Do you crochet and knit – one or the other or both?
I do know how to knit, but I don’t knit often. I mainly crochet. I also spin my own yarn, as well as needle and wet felt. Additionally, I tie my own flies for fishing.
How did you learn crochet (or knit)?
As a child I remember watching my grandmother with wonder as she crocheted, creating fabric by running yarn across a hook. On Sundays after dinner, when the men would move to the living room to watch football, the women would sit around the table, reading the Sunday paper, my grandmother would attempt to show me how to crochet a chain. Of course, as a child I was fidgety, and I quickly lost interest in the task at hand. Many years later when my grandmother passed away, I felt as if I had lost the opportunity to carry on the family tradition. It is one of the great regrets of my life. I have several crocheted items handmade by my grandmother and I consider them to be some of my most prize possessions.
Years later, when a few women at the company I was working for planned a craft boutique, I made a few items to sell. We thought this would be an interesting way to show off the creativity of the employees while getting some Christmas shopping done at the same time. I made a few basic crafts to sell—pinecone turkeys, silk flower wreaths, and potpourri sachets. While sitting at my table, I chatted with Eileen Whitmore, a fairly new employee, about how I had missed the opportunity to learn to crochet from my grandmother and had always wanted to give it a try. She too had been wanted to learn and remembered hearing that Jean Miller, a fellow colleague who crocheted, might be willing to teach us. Well, Jean was game. She told us to purchase a skein of worsted weight yarn and a size “G” crochet hook—we would make a plan to get together at lunchtime for our first lesson.
Well, I was so excited I sent out what our newfound teacher jokingly called the “all-points bulletin” informing half the division that Jean was willing to teach crochet and anyone interested should meet in a conference room at lunchtime to learn. About ten people showed up for the first lesson. We all joked about how relaxing crocheting was supposed to be while we desperately tried to force the hook through a ridiculously tight chain. Each of us attempted to make a scarf, but we all ended up with triangles after repeatedly dropping stitches at the end of each row! It took me close to three weeks to figure out how to do a successful single crochet, but I was committed to learning, and I always kept my grandmother’s memory close by. Not too long after learning my basic stitches, I finished a scarf, complete with fringe. It wasn’t fancy by any means, but I knew I had found my artistic calling.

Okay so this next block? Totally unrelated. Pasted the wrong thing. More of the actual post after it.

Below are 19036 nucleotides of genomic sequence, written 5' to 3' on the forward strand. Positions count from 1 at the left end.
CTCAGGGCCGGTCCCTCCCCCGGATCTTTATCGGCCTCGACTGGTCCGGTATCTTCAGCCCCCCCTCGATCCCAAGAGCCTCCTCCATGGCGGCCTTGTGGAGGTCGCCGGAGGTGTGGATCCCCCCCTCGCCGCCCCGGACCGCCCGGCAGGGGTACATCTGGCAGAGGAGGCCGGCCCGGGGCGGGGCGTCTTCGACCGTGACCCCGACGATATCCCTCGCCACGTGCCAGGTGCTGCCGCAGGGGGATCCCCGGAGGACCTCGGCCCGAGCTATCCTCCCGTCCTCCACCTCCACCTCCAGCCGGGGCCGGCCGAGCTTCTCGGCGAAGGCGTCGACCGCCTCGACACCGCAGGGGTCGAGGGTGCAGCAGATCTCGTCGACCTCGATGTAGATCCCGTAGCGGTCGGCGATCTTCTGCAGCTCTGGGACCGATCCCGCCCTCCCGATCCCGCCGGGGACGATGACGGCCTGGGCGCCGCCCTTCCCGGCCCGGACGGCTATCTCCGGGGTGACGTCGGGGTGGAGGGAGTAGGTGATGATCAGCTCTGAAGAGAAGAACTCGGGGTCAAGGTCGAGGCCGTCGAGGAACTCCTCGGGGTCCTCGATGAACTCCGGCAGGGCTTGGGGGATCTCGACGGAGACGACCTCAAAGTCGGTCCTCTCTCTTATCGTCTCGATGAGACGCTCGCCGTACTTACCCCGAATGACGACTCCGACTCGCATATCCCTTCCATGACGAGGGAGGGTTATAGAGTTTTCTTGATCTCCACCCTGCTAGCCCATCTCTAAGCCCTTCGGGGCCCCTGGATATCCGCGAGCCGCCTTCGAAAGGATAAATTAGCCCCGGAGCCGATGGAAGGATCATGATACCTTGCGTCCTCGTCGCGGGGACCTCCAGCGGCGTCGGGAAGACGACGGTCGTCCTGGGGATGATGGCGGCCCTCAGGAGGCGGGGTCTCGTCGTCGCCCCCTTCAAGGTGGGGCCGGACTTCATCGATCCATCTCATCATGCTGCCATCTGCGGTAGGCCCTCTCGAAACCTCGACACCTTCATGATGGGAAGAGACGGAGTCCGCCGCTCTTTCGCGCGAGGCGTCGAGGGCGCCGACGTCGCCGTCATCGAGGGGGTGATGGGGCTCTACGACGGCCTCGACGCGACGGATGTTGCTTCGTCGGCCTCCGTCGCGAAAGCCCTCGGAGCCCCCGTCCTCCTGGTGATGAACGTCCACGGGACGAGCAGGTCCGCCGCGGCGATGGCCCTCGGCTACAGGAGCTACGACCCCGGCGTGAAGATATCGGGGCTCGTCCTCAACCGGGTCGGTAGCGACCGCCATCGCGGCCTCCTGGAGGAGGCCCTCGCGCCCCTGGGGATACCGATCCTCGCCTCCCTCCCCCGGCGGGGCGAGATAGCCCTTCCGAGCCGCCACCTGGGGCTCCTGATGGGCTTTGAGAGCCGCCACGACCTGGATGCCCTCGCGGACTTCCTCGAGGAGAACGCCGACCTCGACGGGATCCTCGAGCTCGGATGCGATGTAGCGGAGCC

How did you become a designer?
As my crochet continued to improve, I often found myself adjusting a printed pattern to my liking or looking at an item and working to come up with a way to make it myself. Whenever I would wear or show off my creations often individuals would ask how to make it. As a result I started to document as I worked. At the encouragement of Margaret Hubert, I began to submit my patterns for publication.
How long have you been designing?
My first pattern that was accepted for publication was “Celia’s Scarf,” named in honor of my mother-in-law who passed away in 1992 from breast cancer. It was published in the book Think Pink, which was published in 2008. Since then I have created patterns for book and magazine publishers and websites. I have also published an essay about crochet and several magazine articles.
Do you design full time?
Unfortunately, no. I hope to someday support myself through my crochet work and writing.